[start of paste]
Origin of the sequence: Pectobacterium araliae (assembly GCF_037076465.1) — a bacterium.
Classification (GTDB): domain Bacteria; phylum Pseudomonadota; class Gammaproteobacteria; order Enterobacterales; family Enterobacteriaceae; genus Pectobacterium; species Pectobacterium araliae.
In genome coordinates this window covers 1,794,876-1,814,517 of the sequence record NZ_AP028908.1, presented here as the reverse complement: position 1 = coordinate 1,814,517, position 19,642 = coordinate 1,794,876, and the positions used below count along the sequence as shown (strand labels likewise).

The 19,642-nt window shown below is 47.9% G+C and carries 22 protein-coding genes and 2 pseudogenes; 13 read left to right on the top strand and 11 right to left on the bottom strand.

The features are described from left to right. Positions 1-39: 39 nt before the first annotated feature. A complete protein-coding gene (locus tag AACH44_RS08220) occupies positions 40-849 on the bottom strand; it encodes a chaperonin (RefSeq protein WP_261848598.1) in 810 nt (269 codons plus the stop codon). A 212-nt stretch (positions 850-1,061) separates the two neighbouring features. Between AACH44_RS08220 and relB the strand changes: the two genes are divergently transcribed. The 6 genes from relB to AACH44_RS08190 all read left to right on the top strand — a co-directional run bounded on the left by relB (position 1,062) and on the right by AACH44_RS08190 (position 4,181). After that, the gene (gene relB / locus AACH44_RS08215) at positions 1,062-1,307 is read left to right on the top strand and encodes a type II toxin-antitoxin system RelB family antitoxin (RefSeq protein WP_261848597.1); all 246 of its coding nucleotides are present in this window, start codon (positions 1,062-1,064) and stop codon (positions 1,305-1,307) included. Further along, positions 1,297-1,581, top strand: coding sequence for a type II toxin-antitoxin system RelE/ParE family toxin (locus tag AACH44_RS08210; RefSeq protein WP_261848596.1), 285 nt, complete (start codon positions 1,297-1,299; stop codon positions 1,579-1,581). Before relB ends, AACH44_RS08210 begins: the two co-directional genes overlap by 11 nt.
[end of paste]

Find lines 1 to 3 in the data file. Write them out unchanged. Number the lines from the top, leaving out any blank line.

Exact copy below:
Origin of the sequence: Pectobacterium araliae (assembly GCF_037076465.1) — a bacterium.
Classification (GTDB): domain Bacteria; phylum Pseudomonadota; class Gammaproteobacteria; order Enterobacterales; family Enterobacteriaceae; genus Pectobacterium; species Pectobacterium araliae.
In genome coordinates this window covers 1,794,876-1,814,517 of the sequence record NZ_AP028908.1, presented here as the reverse complement: position 1 = coordinate 1,814,517, position 19,642 = coordinate 1,794,876, and the positions used below count along the sequence as shown (strand labels likewise).